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Grinnell native Kolbe is honored by ISU Extension and Outreach

Grinnell native Liz Kolbe was recognized at the Iowa State Extension and Outreach program’s Women in Agriculture conference for her work with Practical Farmers of Iowa. Photo contributed by Liz Kolbe.
Grinnell native Liz Kolbe was recognized at the Iowa State Extension and Outreach program’s Women in Agriculture conference for her work with Practical Farmers of Iowa. Photo contributed by Liz Kolbe.

On Tuesday Dec. 3, Grinnell native Liz Kolbe was recognized at Iowa State University’s Extension and Outreach Women in Agriculture leadership conference. Kolbe, a graduate of Colorado College, has worked with Practical Farmers of Iowa as the Horticulture and Habitat Programs Manager since 2013.

Practical Farmers of Iowa (PFA) is an organization that serves to help farmers in Iowa connect with one another in order to make state-wide agriculture practices more sustainable. Within PFI, Kolbe mainly works with fruit and vegetable farmers, assisting in the implementation of on-farm research trails as well as leading educational workshops for farmers. Along with Kolbe, five other women were recognized at the conference. The speakers came from both farming and agricultural career backgrounds and had vastly different experiences. However, according to program coordinator Madeline Schultz, all embodied the core values and goals that Women in Agriculture hoped that attendees would “take home and carry with them.”

“We are looking for someone that is involved in agriculture and making a difference through their work,” said Schultz. “Another criterion is that they are involved with Iowa State University extension and outreach. And that involvement could be as a program participant or, in the case of Liz, a partnership with the ISU horticulture department. And thirdly, it is about their efforts in the fields of soil and water conservation. For example, Liz is teaching people good ways to manage their soil, particularly by planting cover crops.”

Besides her work in soil and water conservation, Kolbe was also recognized because of her involvement in building local networks of farmers. “I help lead farmer learning events,” said Kolbe. “And [PFI’s] role isn’t to be an extension, but to put farmers in leadership positions in order to share their knowledge and experience with one another. In doing that, we help catalyze change on the landscape, and help farmers adopt new practices that might be more sustainable or more practical on their farm based on what they learned from each other.”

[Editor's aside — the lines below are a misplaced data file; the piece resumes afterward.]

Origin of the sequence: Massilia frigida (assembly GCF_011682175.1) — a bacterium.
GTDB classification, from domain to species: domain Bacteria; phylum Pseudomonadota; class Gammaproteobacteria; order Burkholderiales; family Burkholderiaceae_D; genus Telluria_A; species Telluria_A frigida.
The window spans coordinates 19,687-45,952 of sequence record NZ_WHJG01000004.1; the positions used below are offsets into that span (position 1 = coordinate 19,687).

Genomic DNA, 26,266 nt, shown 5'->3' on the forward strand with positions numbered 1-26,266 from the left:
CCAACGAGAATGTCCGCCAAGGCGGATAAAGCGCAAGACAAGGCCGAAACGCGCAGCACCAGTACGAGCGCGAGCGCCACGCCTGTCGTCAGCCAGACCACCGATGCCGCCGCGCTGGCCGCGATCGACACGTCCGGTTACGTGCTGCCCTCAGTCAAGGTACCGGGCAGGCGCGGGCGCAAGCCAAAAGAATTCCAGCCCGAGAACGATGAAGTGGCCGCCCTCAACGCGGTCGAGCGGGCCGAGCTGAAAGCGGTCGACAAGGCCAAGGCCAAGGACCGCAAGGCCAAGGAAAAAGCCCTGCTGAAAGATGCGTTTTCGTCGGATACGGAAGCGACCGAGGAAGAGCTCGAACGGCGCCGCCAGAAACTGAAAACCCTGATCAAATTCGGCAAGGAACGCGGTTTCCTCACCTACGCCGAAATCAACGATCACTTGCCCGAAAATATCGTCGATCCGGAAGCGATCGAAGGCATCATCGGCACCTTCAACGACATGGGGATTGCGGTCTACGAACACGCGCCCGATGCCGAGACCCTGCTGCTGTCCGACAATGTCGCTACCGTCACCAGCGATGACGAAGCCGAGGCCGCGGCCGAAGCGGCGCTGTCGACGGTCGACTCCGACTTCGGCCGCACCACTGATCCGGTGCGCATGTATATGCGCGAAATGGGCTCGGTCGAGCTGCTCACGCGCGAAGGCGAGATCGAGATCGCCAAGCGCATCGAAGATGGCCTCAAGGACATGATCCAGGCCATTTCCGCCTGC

As women working in agricultural careers, both Kolbe and Schultz are aware of the growing population of female farmers in Iowa. “One-third of Iowa’s farmers are women. Women are a significant contributor to agribusiness. 54 percent of enrollment in the college of agriculture and life sciences is women this year,” said Schultz.

Kolbe echoed this statement, highlighting, however, the fact that female farmers as a whole are underrepresented and largely invisible. “There are a growing number of female farmers,” said Kolbe. “And of course, women have always been involved with farms, for example living on farms, though a lot of their work was not recognized as farm work. Although there were certain periods in history, like WWII when women were driving the tractors, but other than that women have largely been viewed as “farm wives” and their contributions to the farm were in the household.”

Surprisingly, as Kolbe pointed out, a large portion of the female farmers in Iowa is made up of older women. “Many women that are farmers took over their farm when their husband died or when their husband was physically no longer able to work,” said Kolbe. “Women own half the farmland in Iowa, and a primary chunk of that is older women who are renting it out to tenants who farm it for them. There is a lot of decision making that women need to do about farms, and a lot of it is invisible. Actually, landowning among women has happened primarily because they have survived their husbands.”

Due to the increasing number of women in agriculture, conferences like the one held on this past Tuesday are more important than ever. People like Kolbe, along with PFI, help continue to ensure farming’s inclusivity and sustainability. Educating and supporting female farmers has now become a priority for PFI and ISU’s extension and outreach programs.

“I work in fruits and vegetable and it’s very common for women to be the primary operator,” admitted Kolbe. “The same is true for livestock. Field crop is less common, although there are some amazing women doing great work. Our goal is to get more women involved. More women are being invited back to farm with their dads, it used to just be “the boys,” but now, that’s not always the case.” More resources for women interested in pursuing agricultural careers can be found at, or by contacting Madeline Schultz at

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